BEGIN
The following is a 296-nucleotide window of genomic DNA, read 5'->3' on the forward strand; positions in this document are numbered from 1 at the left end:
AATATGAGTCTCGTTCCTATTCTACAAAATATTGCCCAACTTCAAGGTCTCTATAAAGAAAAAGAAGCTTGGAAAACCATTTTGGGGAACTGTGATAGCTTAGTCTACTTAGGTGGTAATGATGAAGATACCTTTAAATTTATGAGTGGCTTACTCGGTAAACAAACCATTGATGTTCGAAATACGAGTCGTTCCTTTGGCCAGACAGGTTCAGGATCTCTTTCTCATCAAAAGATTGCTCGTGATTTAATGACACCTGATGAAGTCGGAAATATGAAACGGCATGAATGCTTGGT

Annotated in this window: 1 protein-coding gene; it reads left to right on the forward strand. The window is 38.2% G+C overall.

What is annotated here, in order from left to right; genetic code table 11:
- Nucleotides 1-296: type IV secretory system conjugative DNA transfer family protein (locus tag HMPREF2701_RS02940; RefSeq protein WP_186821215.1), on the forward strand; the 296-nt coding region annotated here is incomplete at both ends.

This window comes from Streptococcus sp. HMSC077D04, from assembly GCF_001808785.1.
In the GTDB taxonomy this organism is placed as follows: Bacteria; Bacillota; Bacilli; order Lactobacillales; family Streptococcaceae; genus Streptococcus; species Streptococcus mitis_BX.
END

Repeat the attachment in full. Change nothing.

The following is a 296-nucleotide window of genomic DNA, read 5'->3' on the forward strand; positions in this document are numbered from 1 at the left end:
AATATGAGTCTCGTTCCTATTCTACAAAATATTGCCCAACTTCAAGGTCTCTATAAAGAAAAAGAAGCTTGGAAAACCATTTTGGGGAACTGTGATAGCTTAGTCTACTTAGGTGGTAATGATGAAGATACCTTTAAATTTATGAGTGGCTTACTCGGTAAACAAACCATTGATGTTCGAAATACGAGTCGTTCCTTTGGCCAGACAGGTTCAGGATCTCTTTCTCATCAAAAGATTGCTCGTGATTTAATGACACCTGATGAAGTCGGAAATATGAAACGGCATGAATGCTTGGT

Annotated in this window: 1 protein-coding gene; it reads left to right on the forward strand. The window is 38.2% G+C overall.

What is annotated here, in order from left to right; genetic code table 11:
- Nucleotides 1-296: type IV secretory system conjugative DNA transfer family protein (locus tag HMPREF2701_RS02940; RefSeq protein WP_186821215.1), on the forward strand; the 296-nt coding region annotated here is incomplete at both ends.

This window comes from Streptococcus sp. HMSC077D04, from assembly GCF_001808785.1.
In the GTDB taxonomy this organism is placed as follows: Bacteria; Bacillota; Bacilli; order Lactobacillales; family Streptococcaceae; genus Streptococcus; species Streptococcus mitis_BX.